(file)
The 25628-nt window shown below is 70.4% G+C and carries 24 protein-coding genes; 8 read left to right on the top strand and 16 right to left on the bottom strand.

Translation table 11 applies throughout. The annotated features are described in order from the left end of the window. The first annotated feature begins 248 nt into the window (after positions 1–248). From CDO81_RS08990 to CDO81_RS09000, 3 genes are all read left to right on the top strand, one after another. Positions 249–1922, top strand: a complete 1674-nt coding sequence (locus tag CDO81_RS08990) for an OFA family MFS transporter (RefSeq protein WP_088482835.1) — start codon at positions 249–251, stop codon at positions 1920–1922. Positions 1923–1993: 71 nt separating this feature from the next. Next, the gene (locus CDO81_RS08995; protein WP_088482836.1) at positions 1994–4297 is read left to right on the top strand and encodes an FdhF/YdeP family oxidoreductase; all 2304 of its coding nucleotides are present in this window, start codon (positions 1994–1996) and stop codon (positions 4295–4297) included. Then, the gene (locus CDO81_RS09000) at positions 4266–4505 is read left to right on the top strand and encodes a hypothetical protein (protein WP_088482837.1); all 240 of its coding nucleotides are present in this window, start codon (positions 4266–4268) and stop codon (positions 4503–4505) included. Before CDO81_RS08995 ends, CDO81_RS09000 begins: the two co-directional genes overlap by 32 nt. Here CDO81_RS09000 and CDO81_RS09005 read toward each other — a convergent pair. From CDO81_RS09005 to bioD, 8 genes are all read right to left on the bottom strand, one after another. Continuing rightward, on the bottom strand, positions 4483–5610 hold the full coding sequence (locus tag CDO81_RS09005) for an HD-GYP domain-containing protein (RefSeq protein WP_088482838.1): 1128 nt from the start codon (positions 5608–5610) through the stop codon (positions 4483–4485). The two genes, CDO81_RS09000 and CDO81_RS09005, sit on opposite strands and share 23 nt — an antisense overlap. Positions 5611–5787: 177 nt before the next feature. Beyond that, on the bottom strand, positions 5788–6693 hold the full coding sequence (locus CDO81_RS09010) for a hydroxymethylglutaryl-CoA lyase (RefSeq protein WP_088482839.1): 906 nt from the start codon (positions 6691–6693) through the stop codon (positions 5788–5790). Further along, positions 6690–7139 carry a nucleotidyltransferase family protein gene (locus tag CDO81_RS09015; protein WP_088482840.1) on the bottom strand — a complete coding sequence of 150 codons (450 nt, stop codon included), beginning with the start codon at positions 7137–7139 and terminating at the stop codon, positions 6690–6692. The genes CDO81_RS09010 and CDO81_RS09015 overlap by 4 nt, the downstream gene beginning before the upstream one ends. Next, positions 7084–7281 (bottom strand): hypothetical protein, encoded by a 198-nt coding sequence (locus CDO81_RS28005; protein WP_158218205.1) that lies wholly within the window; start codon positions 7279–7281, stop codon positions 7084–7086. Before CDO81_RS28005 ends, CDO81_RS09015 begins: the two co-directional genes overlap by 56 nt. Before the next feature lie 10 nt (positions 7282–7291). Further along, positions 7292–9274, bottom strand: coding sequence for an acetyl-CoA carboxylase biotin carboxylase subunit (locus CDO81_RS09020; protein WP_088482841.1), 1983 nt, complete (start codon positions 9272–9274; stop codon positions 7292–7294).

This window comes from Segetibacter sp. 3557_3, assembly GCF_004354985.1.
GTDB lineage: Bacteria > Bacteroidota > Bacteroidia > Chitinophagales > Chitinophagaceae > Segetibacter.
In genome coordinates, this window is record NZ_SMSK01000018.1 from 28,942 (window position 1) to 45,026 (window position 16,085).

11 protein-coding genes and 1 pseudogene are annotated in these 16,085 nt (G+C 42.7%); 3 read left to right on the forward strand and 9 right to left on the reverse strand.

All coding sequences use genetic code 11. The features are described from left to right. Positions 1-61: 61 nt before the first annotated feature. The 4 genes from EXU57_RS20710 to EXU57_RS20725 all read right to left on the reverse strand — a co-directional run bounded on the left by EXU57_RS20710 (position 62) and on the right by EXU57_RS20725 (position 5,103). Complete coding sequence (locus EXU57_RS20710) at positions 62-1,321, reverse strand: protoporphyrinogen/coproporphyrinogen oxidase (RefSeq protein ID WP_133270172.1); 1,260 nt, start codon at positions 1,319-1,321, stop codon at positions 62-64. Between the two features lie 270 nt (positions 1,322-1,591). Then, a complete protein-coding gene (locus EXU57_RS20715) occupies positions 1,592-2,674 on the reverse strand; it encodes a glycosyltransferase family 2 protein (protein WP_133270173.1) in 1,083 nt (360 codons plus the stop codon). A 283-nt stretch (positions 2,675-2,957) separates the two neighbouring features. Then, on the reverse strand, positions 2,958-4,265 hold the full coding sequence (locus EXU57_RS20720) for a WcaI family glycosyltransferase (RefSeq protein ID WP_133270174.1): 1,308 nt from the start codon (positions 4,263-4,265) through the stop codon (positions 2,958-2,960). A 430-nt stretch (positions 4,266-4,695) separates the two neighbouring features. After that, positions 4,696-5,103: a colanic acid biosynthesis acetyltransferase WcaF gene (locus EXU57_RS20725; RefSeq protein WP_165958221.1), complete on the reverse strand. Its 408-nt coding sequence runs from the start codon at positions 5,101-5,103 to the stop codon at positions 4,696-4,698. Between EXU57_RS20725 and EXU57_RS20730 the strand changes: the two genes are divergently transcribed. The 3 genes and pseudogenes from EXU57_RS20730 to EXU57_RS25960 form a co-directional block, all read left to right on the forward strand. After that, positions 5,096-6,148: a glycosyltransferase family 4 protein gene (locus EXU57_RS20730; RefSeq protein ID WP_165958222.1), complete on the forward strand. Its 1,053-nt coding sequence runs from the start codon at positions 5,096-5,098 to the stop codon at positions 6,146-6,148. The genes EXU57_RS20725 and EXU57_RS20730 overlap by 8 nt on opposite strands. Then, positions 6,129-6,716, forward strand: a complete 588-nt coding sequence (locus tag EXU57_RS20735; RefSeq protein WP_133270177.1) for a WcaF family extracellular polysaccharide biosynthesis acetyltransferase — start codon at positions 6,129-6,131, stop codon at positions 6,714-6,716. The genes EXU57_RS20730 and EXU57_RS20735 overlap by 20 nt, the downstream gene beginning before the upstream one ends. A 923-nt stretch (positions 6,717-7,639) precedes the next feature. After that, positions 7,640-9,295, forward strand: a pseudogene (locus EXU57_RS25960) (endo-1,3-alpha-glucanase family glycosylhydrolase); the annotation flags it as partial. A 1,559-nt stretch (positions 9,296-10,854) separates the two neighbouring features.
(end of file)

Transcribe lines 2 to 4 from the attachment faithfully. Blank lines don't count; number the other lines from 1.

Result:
Translation table 11 applies throughout. The annotated features are described in order from the left end of the window. The first annotated feature begins 248 nt into the window (after positions 1–248). From CDO81_RS08990 to CDO81_RS09000, 3 genes are all read left to right on the top strand, one after another. Positions 249–1922, top strand: a complete 1674-nt coding sequence (locus tag CDO81_RS08990) for an OFA family MFS transporter (RefSeq protein WP_088482835.1) — start codon at positions 249–251, stop codon at positions 1920–1922. Positions 1923–1993: 71 nt separating this feature from the next. Next, the gene (locus CDO81_RS08995; protein WP_088482836.1) at positions 1994–4297 is read left to right on the top strand and encodes an FdhF/YdeP family oxidoreductase; all 2304 of its coding nucleotides are present in this window, start codon (positions 1994–1996) and stop codon (positions 4295–4297) included. Then, the gene (locus CDO81_RS09000) at positions 4266–4505 is read left to right on the top strand and encodes a hypothetical protein (protein WP_088482837.1); all 240 of its coding nucleotides are present in this window, start codon (positions 4266–4268) and stop codon (positions 4503–4505) included. Before CDO81_RS08995 ends, CDO81_RS09000 begins: the two co-directional genes overlap by 32 nt. Here CDO81_RS09000 and CDO81_RS09005 read toward each other — a convergent pair. From CDO81_RS09005 to bioD, 8 genes are all read right to left on the bottom strand, one after another. Continuing rightward, on the bottom strand, positions 4483–5610 hold the full coding sequence (locus tag CDO81_RS09005) for an HD-GYP domain-containing protein (RefSeq protein WP_088482838.1): 1128 nt from the start codon (positions 5608–5610) through the stop codon (positions 4483–4485). The two genes, CDO81_RS09000 and CDO81_RS09005, sit on opposite strands and share 23 nt — an antisense overlap. Positions 5611–5787: 177 nt before the next feature. Beyond that, on the bottom strand, positions 5788–6693 hold the full coding sequence (locus CDO81_RS09010) for a hydroxymethylglutaryl-CoA lyase (RefSeq protein WP_088482839.1): 906 nt from the start codon (positions 6691–6693) through the stop codon (positions 5788–5790). Further along, positions 6690–7139 carry a nucleotidyltransferase family protein gene (locus tag CDO81_RS09015; protein WP_088482840.1) on the bottom strand — a complete coding sequence of 150 codons (450 nt, stop codon included), beginning with the start codon at positions 7137–7139 and terminating at the stop codon, positions 6690–6692. The genes CDO81_RS09010 and CDO81_RS09015 overlap by 4 nt, the downstream gene beginning before the upstream one ends. Next, positions 7084–7281 (bottom strand): hypothetical protein, encoded by a 198-nt coding sequence (locus CDO81_RS28005; protein WP_158218205.1) that lies wholly within the window; start codon positions 7279–7281, stop codon positions 7084–7086. Before CDO81_RS28005 ends, CDO81_RS09015 begins: the two co-directional genes overlap by 56 nt. Before the next feature lie 10 nt (positions 7282–7291). Further along, positions 7292–9274, bottom strand: coding sequence for an acetyl-CoA carboxylase biotin carboxylase subunit (locus CDO81_RS09020; protein WP_088482841.1), 1983 nt, complete (start codon positions 9272–9274; stop codon positions 7292–7294).

This window comes from Segetibacter sp. 3557_3, assembly GCF_004354985.1.
GTDB lineage: Bacteria > Bacteroidota > Bacteroidia > Chitinophagales > Chitinophagaceae > Segetibacter.